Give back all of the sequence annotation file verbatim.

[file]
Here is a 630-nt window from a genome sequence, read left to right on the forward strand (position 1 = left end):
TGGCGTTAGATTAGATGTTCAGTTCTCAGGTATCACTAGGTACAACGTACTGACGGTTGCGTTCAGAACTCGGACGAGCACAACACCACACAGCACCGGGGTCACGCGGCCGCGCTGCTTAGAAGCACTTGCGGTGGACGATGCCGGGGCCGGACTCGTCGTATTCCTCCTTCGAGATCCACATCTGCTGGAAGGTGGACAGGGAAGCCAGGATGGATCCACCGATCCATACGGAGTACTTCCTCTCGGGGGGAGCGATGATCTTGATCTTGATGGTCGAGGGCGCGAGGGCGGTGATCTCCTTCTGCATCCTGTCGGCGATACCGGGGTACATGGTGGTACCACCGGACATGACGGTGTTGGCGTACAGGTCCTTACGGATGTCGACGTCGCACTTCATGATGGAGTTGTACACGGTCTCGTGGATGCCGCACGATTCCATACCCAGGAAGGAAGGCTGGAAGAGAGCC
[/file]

Here is a 630-nt window from a genome sequence, read left to right on the forward strand (position 1 = left end):
TGGCGTTAGATTAGATGTTCAGTTCTCAGGTATCACTAGGTACAACGTACTGACGGTTGCGTTCAGAACTCGGACGAGCACAACACCACACAGCACCGGGGTCACGCGGCCGCGCTGCTTAGAAGCACTTGCGGTGGACGATGCCGGGGCCGGACTCGTCGTATTCCTCCTTCGAGATCCACATCTGCTGGAAGGTGGACAGGGAAGCCAGGATGGATCCACCGATCCATACGGAGTACTTCCTCTCGGGGGGAGCGATGATCTTGATCTTGATGGTCGAGGGCGCGAGGGCGGTGATCTCCTTCTGCATCCTGTCGGCGATACCGGGGTACATGGTGGTACCACCGGACATGACGGTGTTGGCGTACAGGTCCTTACGGATGTCGACGTCGCACTTCATGATGGAGTTGTACACGGTCTCGTGGATGCCGCACGATTCCATACCCAGGAAGGAAGGCTGGAAGAGAGCC